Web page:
November 30, 2016

“What We Heard” Summary and Follow Up from the 2015 Financial Inclusion Forum

This post originally appeared on the 2015 Financial Inclusions Forum.

On November 30 and December 1, 2015, the U.S. Department of the Treasury and the U.S. Agency for International Development (USAID) brought together leaders in U.S. Government (USG), other governments, and the private and non-profit sectors to discuss the urgent topic of how to foster and expand financial inclusion domestically and internationally. Our goal was to encourage a robust exchange of ideas and approaches to significantly expanding financial inclusion so that people around the world have the opportunity and the tools they need to for their own financial growth and security. After two days of experiential activities, panel sessions, and focused breakout conversations, we learned a lot about where we are and where we need to be. Below is a brief summary of the discussions and our takeaways from the Forum.

For your reference, a video recording of the second day of the event can be found at Additionally, you can find participant insights from the event on Twitter using the hashtag #FIF2015.

We must continue to better understand the challenges facing those who are excluded from thefinancial system and respond with action-oriented USG leadership.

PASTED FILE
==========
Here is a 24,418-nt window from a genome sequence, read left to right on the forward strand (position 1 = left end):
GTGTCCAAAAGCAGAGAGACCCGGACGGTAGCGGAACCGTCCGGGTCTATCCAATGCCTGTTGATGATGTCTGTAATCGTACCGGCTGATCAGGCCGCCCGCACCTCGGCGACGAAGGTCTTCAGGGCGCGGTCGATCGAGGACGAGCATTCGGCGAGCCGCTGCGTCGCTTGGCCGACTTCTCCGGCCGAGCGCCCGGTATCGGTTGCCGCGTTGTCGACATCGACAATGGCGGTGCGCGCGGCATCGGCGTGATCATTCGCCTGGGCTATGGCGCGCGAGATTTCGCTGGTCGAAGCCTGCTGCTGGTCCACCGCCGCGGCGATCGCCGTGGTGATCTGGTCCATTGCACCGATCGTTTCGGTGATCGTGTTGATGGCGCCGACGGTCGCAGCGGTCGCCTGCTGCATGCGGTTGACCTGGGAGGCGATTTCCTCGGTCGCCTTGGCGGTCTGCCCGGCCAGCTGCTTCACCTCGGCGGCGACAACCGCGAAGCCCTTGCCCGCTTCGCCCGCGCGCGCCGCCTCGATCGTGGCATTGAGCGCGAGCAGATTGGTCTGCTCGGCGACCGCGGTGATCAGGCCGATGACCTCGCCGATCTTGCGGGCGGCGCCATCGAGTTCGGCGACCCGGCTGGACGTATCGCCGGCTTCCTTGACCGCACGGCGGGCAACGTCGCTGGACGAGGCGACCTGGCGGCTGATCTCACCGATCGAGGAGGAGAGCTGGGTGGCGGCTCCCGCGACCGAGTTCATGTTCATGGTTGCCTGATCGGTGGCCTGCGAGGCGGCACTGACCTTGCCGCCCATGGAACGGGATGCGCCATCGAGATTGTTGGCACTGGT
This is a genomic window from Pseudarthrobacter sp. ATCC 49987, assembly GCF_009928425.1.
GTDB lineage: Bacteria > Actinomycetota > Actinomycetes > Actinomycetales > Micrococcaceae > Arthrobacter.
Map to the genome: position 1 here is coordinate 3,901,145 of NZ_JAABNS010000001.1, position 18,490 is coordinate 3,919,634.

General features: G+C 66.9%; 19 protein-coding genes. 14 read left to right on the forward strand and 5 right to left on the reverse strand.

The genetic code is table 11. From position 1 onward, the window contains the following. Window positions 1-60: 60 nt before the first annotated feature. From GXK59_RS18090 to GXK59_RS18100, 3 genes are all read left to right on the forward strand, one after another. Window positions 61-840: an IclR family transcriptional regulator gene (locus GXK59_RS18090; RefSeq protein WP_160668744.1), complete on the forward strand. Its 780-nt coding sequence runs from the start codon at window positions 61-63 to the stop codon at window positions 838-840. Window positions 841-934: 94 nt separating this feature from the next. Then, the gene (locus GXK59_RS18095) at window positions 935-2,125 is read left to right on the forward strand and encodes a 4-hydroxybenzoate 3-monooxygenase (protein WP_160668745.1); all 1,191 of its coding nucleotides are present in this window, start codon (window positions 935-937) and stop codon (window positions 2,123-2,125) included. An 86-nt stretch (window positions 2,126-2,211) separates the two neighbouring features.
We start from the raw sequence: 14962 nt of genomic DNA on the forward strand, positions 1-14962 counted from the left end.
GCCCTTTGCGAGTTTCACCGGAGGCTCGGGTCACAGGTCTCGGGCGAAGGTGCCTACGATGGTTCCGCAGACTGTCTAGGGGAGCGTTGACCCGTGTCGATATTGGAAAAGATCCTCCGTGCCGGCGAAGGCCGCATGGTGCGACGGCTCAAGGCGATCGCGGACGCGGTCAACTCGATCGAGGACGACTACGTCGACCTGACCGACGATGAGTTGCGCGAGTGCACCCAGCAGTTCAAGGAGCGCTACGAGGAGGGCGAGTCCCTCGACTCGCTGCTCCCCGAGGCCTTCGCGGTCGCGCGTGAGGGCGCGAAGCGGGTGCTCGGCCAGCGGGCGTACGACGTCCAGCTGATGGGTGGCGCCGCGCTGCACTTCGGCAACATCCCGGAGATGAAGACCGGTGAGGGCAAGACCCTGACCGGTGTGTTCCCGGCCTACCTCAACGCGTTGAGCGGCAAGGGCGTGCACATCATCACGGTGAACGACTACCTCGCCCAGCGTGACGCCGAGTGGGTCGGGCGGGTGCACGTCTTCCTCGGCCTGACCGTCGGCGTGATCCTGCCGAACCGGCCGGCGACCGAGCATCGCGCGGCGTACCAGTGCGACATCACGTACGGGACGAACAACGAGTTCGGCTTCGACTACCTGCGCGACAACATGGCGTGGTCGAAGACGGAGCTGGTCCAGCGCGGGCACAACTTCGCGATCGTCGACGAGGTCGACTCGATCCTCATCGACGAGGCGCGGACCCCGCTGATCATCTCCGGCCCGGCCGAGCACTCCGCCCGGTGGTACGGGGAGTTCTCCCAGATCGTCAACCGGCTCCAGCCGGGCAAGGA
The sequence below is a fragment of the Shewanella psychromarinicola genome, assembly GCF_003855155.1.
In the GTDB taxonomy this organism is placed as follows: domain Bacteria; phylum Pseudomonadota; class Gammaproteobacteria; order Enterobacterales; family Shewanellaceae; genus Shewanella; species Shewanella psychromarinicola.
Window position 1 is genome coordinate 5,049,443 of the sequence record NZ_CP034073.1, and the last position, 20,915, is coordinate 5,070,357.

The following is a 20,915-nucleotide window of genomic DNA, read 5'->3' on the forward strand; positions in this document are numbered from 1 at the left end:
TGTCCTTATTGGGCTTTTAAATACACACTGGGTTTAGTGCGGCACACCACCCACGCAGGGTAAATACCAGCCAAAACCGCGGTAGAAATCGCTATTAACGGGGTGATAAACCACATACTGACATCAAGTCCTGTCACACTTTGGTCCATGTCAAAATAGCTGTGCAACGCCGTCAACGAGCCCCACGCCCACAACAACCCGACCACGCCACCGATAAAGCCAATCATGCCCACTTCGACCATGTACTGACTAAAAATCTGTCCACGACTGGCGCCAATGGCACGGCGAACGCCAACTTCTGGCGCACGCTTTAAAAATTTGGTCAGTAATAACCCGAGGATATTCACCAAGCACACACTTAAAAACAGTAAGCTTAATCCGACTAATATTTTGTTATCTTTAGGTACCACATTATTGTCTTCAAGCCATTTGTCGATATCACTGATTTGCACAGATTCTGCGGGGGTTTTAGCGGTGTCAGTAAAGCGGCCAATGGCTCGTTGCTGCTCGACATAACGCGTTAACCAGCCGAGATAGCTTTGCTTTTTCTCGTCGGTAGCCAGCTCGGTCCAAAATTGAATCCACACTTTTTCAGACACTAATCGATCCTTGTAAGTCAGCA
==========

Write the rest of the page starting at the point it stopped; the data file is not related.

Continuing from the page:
Financial exclusion is not only costly to individuals, but also to our domestic and global economy. As Secretary Lew clearly stated in his opening remarks, “we must find new approaches to include young people and financially isolated individuals and communities, and consider how to support the credit needs of small and medium enterprises.” With that charge, Forum participants deepened their understanding of evidence showing that financial inclusion has a direct bearing on national economic growth and is interrelated to financial stability, integrity, and protection. As we heard from Tilman Ehrbeck, (Partner at Omidyar Network), currently, two billion people globally live completely outside the formal financial sector, and the financial services available in the informal economy may be five to 10 times more expensive. This exclusion means people too often lack the basic financial management tools required to save for aspirational goals, manage risks, and recover from financial shocks – whether a natural disaster or economic crisis – that can plunge them into or even further into poverty. Thirty-four USG participants became more familiar with these challenges by spending a morning conducting transactions at alternative financial services providers in neighborhoods around Washington, D.C. They noted a lack of transparency, high fees, and inconvenience as major obstacles to conducting financial transactions in underserved communities right here in the United States. Throughout the Forum, some participants noted the same type of challenges also exist among the underserved in developing countries.

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